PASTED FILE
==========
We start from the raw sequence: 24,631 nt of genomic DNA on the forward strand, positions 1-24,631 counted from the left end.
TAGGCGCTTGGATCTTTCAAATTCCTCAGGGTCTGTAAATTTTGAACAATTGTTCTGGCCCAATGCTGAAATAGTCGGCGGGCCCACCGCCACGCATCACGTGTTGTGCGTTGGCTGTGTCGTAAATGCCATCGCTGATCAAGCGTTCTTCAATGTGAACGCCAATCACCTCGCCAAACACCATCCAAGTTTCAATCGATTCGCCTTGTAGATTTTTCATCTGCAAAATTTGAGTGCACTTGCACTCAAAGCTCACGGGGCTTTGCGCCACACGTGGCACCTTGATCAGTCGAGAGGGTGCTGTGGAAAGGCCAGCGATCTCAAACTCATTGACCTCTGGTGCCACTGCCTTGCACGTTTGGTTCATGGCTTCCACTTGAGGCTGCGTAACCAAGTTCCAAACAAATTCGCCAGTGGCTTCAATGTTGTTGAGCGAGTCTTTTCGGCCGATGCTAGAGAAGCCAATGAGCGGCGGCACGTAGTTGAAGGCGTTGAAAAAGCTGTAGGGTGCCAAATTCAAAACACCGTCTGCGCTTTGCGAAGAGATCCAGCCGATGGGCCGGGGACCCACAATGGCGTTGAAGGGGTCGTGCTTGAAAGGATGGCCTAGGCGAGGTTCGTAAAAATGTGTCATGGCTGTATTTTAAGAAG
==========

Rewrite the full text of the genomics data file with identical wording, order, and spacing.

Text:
We start from the raw sequence: 24,631 nt of genomic DNA on the forward strand, positions 1-24,631 counted from the left end.
TAGGCGCTTGGATCTTTCAAATTCCTCAGGGTCTGTAAATTTTGAACAATTGTTCTGGCCCAATGCTGAAATAGTCGGCGGGCCCACCGCCACGCATCACGTGTTGTGCGTTGGCTGTGTCGTAAATGCCATCGCTGATCAAGCGTTCTTCAATGTGAACGCCAATCACCTCGCCAAACACCATCCAAGTTTCAATCGATTCGCCTTGTAGATTTTTCATCTGCAAAATTTGAGTGCACTTGCACTCAAAGCTCACGGGGCTTTGCGCCACACGTGGCACCTTGATCAGTCGAGAGGGTGCTGTGGAAAGGCCAGCGATCTCAAACTCATTGACCTCTGGTGCCACTGCCTTGCACGTTTGGTTCATGGCTTCCACTTGAGGCTGCGTAACCAAGTTCCAAACAAATTCGCCAGTGGCTTCAATGTTGTTGAGCGAGTCTTTTCGGCCGATGCTAGAGAAGCCAATGAGCGGCGGCACGTAGTTGAAGGCGTTGAAAAAGCTGTAGGGTGCCAAATTCAAAACACCGTCTGCGCTTTGCGAAGAGATCCAGCCGATGGGCCGGGGACCCACAATGGCGTTGAAGGGGTCGTGCTTGAAAGGATGGCCTAGGCGAGGTTCGTAAAAATGTGTCATGGCTGTATTTTAAGAAG